The Language of Real Estate…learning real estate one word (or phrase) at a time – Hard Money Mortgage

Hard Money Mortgage

Any mortgage loan given to a borrower in exchange for cash, as opposed to a mortgage given to finance a specific real estate purchase.

Often, a hard money mortgage takes the form of a second mortgage given to a private mortgage company in exchange for the cash needed to purchase an item of personal property or solve some personal financial crisis.

Borrowers, in these cases, would pledge the equity in their property as collateral for a hard money mortgage.

Key characteristics of hard money mortgages include:


Hard money loans are primarily asset-based, meaning the lender focuses more on the value of the property being used as collateral than the borrower’s creditworthiness. Lenders may lend a percentage of the property’s appraised value.


Hard money mortgages are typically short-term loans, often with terms ranging from a few months to a few years. Borrowers typically use these loans as bridge financing while they work on improving their credit or property to secure a more traditional loan or to fund real estate investments.

Higher Interest Rates:

Hard money loans usually come with higher interest rates compared to conventional mortgages. The elevated interest rates compensate the lender for taking on higher risk.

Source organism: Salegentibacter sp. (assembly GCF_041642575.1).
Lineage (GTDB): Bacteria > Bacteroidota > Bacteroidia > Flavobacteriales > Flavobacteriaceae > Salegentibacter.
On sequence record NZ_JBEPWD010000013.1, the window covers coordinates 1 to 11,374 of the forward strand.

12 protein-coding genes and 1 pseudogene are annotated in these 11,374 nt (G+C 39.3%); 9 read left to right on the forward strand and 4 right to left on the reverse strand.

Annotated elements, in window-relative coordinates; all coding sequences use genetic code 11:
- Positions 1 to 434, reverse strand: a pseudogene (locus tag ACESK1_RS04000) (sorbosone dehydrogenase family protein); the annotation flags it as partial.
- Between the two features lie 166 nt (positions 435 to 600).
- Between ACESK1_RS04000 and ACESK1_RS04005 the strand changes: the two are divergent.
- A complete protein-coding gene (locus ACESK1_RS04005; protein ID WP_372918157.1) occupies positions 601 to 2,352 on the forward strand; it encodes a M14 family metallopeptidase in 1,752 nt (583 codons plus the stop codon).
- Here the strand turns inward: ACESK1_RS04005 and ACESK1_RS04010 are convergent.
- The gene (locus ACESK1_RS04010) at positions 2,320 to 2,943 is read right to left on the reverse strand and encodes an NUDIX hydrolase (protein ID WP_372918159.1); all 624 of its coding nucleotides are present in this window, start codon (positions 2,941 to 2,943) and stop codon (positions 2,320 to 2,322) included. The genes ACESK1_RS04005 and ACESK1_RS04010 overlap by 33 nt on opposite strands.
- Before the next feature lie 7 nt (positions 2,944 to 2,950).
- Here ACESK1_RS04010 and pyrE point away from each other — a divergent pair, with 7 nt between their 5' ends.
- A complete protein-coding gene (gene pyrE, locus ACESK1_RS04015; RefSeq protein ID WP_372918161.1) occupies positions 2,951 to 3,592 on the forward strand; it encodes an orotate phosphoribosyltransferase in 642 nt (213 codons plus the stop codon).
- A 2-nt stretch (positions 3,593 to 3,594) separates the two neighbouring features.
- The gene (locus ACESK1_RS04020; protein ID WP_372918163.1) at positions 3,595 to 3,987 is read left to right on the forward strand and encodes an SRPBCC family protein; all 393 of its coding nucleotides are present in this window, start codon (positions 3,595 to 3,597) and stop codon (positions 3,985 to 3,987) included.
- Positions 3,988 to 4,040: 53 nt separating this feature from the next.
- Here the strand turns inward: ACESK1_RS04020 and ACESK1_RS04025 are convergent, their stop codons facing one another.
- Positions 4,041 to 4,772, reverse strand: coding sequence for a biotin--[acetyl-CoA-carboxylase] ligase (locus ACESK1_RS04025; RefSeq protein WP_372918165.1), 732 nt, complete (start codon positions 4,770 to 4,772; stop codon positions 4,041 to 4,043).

Quick Approval:

Hard money lenders often provide a faster approval and funding process compared to traditional lenders. This can be advantageous for borrowers who need funds quickly for time-sensitive real estate deals.

Greater Flexibility:

Hard Money loans offer more flexibility in terms of loan approval criteria and property types. They may be used for various real estate purposes, including fix-and-flip projects or real estate investments.

It’s essential to carefully consider the terms and costs associated with hard money mortgages, as they can be more expensive and carry higher risks than conventional loans. Borrowers should have a clear repayment strategy in place to ensure they can meet the loan terms and avoid potential financial setbacks.

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